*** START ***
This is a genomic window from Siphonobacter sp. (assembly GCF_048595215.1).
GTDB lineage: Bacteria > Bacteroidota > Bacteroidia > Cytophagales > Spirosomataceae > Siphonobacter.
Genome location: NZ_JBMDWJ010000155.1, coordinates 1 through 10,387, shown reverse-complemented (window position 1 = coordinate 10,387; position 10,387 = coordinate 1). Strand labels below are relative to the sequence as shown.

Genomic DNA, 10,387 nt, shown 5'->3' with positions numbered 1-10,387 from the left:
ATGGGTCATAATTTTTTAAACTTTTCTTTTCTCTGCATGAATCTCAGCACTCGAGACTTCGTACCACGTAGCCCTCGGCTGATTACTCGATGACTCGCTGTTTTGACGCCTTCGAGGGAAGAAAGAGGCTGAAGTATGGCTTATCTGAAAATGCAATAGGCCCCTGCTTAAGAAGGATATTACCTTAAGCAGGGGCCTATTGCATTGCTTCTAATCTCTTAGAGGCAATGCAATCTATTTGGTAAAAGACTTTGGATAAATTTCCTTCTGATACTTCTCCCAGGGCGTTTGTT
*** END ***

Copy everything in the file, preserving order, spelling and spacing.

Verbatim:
This is a genomic window from Siphonobacter sp. (assembly GCF_048595215.1).
GTDB lineage: Bacteria > Bacteroidota > Bacteroidia > Cytophagales > Spirosomataceae > Siphonobacter.
Genome location: NZ_JBMDWJ010000155.1, coordinates 1 through 10,387, shown reverse-complemented (window position 1 = coordinate 10,387; position 10,387 = coordinate 1). Strand labels below are relative to the sequence as shown.

Genomic DNA, 10,387 nt, shown 5'->3' with positions numbered 1-10,387 from the left:
ATGGGTCATAATTTTTTAAACTTTTCTTTTCTCTGCATGAATCTCAGCACTCGAGACTTCGTACCACGTAGCCCTCGGCTGATTACTCGATGACTCGCTGTTTTGACGCCTTCGAGGGAAGAAAGAGGCTGAAGTATGGCTTATCTGAAAATGCAATAGGCCCCTGCTTAAGAAGGATATTACCTTAAGCAGGGGCCTATTGCATTGCTTCTAATCTCTTAGAGGCAATGCAATCTATTTGGTAAAAGACTTTGGATAAATTTCCTTCTGATACTTCTCCCAGGGCGTTTGTT